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Religion, Death and the Senses

ID: 3175 - View Book Page - Edit In OJS

This edited collection brings together academics and practitioners to explore 6 physical and 3 socio-cultural senses in relation to death and dying: the senses of sight, of smell, of sound, of taste, of touch, of movement, of decency, of humour, and of loss. Each sense section will comprise two chapters to provide differing examples of how death and dying can be viewed through the lens of human physical and cultural senses. Chapters will include historical and contemporary examples of ways in which death, dying and grieving are inextricable from their physical sensual expressions and socio-cultural mores. Most books about death explore how death can be theorised, theologised, and philosophised, or attend to the particular needs of health professionals working in palliative or pastoral care, with little attention to how people engage with and attend to, death, dying and grief sensually. The uniqueness of this collection lies in two areas, firstly its deep engagement with a range of physical and socio-cultural sensual responses to death and dying, and secondly, through its contributors who are drawn from a wide spectrum of professional, practical, and theoretical expertise and scholarship in fields which continue to redefine our understanding of mortality.

Published: Jun 1, 2024

Book Contributors

Series


Section Chapter Authors
Chapter 1
Death Personified in Popular Culture: The Grim Reaper and Sante Muerte Andrew Chesnut, Kate Kingsbury
Chapter 2
Seeing is Believing: Aesthetics of Mortality in Vanitas Art Celia Kenny
Chapter 3
Smelling Death: An Olfactory Account of Popular English Funeral Customs, c.1850-1920 Helen Frisby
Chapter 4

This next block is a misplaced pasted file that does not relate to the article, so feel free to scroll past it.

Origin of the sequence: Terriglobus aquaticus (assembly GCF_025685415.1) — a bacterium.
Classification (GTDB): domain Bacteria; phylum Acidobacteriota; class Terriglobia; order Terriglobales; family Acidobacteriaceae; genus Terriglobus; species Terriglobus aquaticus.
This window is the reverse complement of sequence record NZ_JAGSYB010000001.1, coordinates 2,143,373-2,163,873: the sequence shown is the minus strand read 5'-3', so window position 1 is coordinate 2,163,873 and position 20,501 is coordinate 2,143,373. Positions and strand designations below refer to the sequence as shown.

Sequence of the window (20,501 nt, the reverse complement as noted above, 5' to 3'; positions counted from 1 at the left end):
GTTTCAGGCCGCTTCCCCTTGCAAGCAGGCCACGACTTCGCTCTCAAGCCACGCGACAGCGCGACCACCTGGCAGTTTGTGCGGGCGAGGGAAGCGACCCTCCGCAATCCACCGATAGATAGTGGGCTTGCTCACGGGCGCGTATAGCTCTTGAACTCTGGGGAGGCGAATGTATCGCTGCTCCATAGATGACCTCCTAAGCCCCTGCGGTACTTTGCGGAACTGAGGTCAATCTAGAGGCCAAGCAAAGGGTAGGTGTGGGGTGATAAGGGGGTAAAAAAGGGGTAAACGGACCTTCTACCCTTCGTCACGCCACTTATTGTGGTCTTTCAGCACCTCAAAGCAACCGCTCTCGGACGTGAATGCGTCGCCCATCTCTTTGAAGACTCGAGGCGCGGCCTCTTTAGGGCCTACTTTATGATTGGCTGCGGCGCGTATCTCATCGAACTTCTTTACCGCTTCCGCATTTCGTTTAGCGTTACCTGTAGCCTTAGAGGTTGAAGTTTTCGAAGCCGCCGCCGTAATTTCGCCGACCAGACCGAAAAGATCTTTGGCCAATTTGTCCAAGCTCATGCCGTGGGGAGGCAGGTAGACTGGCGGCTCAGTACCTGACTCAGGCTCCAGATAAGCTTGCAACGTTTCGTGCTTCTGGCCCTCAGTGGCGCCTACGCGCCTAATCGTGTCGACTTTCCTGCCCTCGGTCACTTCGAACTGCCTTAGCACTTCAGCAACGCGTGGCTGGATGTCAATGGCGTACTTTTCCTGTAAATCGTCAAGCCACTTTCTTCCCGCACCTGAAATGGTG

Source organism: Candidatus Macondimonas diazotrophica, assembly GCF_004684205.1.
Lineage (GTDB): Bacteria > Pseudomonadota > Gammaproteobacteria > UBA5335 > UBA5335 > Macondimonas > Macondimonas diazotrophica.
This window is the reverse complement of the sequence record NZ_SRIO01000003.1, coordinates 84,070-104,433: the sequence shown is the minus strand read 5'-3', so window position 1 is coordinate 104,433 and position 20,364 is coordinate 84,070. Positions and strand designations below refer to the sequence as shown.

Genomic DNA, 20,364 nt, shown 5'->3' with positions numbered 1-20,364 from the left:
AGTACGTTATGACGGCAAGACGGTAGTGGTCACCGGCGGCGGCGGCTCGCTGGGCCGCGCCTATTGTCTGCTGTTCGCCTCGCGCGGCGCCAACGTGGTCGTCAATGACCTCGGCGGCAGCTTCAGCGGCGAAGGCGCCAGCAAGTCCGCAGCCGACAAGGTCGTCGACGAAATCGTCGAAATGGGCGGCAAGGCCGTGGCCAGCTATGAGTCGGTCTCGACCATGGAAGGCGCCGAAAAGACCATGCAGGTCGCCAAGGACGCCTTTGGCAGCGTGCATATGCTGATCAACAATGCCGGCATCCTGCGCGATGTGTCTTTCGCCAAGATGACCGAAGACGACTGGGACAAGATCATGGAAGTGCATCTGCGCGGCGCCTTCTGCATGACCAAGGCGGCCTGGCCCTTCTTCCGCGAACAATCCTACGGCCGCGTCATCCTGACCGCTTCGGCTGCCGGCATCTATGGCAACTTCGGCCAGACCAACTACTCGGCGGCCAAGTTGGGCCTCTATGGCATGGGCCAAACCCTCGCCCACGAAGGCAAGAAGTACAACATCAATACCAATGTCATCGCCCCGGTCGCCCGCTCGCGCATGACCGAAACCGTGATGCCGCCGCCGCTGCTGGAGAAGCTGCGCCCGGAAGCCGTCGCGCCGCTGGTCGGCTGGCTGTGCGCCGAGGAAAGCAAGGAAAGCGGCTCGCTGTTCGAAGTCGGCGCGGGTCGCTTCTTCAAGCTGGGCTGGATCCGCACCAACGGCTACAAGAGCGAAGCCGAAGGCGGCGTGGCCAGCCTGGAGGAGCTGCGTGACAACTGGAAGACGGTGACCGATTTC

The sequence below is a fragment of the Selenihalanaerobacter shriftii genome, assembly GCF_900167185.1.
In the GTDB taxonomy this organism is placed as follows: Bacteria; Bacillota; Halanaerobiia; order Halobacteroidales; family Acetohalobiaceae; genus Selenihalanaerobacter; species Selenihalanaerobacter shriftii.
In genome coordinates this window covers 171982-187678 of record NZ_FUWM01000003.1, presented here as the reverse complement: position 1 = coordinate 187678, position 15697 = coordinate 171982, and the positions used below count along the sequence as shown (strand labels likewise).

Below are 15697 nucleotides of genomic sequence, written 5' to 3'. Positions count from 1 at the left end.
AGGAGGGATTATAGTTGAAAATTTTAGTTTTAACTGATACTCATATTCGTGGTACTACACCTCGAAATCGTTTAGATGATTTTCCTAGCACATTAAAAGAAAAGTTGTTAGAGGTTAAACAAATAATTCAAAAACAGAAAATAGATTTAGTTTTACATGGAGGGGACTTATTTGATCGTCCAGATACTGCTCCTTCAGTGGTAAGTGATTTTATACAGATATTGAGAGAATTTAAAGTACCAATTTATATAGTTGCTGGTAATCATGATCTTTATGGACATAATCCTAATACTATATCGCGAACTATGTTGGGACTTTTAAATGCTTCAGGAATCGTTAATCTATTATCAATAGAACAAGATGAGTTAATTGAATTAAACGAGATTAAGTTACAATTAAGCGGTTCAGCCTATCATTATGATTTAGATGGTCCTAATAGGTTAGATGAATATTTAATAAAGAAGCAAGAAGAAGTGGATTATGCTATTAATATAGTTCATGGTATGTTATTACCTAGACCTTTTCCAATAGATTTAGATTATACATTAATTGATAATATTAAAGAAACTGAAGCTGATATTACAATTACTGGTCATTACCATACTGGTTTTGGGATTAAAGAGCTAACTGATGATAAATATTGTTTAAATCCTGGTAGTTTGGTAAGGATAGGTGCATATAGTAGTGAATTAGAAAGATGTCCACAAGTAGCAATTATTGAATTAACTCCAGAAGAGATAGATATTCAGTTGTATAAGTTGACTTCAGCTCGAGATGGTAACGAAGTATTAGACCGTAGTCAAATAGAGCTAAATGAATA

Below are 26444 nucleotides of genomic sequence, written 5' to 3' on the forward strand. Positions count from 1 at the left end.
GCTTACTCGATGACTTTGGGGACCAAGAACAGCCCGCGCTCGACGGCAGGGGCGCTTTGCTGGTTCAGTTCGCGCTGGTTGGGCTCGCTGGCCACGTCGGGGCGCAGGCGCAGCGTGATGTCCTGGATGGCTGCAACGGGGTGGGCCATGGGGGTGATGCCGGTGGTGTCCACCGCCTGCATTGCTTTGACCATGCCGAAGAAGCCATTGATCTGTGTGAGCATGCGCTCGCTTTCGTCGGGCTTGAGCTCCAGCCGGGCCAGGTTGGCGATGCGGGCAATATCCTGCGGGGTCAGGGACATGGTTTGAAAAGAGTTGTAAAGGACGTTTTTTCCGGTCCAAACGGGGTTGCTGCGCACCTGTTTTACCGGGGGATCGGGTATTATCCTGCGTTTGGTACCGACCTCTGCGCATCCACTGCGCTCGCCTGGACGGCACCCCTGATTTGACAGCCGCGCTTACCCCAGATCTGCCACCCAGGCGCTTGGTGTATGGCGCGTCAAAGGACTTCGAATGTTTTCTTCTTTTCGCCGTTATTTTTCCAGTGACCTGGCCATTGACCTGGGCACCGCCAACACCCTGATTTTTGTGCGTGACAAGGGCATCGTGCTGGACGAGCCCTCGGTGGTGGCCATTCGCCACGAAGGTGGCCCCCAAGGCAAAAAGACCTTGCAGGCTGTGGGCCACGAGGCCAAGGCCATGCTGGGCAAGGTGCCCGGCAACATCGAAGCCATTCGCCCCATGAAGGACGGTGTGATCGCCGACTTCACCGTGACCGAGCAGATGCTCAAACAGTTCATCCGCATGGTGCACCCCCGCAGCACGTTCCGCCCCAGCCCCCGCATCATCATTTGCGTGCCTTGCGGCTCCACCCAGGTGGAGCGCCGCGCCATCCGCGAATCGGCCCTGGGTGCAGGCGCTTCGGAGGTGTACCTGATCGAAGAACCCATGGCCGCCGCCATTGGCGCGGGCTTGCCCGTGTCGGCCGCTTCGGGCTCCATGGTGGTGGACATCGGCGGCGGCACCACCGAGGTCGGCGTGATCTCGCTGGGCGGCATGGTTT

The ‘Smell of Death’ Wendy Birch
Chapter 5
Auditory Grief: Funeral Songs as my Mother’s Final Words Jasmine Hazel Shadrack
Chapter 6
Sounding out Death and Dying Suzi Garrod
Chapter 7
The Taste of Death (literally): Cannibalism as Acts of Compassion and Healing Christina Welch
Chapter 8
Food, Drink and Mourning; Death, Grief and Social Bonding through the Sense of Taste Beverly Rogers
Chapter 9
Crafting as a Continuing Bond: Exploring the Links between Traditional Handicrafts and Lost Loved Ones Enya Healey
Chapter 10
The Sense of Touch in Relation to Working with Archaeological Human Skeletal Remains Heidi Dawson-Hobbis
Chapter 11
Kinetic Death: O Bon: Hawai’i’s Japanese Dance of the Dead Candi Cann
Chapter 12
Egungun, the Living Memorial: Dance of the Ancestors Olu Taiwo
Chapter 13
Displaying the Dead with Decency: A Funeral Director’s Commentary on Plastination Lucy Jacklin
Chapter 14
Body Disposal, Decency and Dark Tourism Christina Welch, Alasdair Richardson
Chapter 15
It’s not Funny, is it? - Humour Used as a Coping Strategy Against Death by Funeral Workers in the UK Angie McLachlan
Chapter 16
Playing Chess with Death: Satire in the Time of a Pandemic Laura Hubner
Chapter 17
When Glaciers Die: Mourning and Memorialisation in Ecological Devastation Jonatan Spejlborg Juelsbo
Chapter 18
Grave Goods as Continuing Bonds; Gifted Objects and the Sense of Loss through Grief Kym Swan